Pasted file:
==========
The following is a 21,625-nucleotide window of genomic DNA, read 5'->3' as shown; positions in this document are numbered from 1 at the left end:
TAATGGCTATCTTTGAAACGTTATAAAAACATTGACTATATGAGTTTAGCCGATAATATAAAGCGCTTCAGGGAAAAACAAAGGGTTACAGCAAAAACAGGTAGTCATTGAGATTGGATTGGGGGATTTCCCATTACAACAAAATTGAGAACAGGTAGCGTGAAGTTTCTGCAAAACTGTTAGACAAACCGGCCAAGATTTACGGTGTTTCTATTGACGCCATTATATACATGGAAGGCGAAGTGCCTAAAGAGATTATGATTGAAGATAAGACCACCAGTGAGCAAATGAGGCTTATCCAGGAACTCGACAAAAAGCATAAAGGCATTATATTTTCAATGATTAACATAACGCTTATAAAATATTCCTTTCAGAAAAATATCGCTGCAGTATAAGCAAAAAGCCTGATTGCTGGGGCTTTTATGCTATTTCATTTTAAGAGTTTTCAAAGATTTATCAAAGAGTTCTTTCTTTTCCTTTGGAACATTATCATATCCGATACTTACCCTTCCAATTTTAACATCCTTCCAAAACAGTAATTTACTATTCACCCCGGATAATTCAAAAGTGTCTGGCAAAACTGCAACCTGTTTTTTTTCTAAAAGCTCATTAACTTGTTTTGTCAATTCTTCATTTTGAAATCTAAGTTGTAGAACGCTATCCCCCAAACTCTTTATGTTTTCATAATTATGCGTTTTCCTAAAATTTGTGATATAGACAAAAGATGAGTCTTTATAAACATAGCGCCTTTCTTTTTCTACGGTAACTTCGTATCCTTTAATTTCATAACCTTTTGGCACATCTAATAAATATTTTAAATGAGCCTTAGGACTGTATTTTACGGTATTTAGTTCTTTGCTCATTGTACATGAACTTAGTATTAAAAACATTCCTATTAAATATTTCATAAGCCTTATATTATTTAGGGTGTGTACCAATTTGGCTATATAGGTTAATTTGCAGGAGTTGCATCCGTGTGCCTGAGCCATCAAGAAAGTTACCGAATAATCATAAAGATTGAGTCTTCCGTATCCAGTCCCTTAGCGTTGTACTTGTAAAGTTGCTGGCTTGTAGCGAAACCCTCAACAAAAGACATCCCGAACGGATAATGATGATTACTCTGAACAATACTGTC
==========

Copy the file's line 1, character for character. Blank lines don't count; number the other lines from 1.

The following is a 21,625-nucleotide window of genomic DNA, read 5'->3' as shown; positions in this document are numbered from 1 at the left end: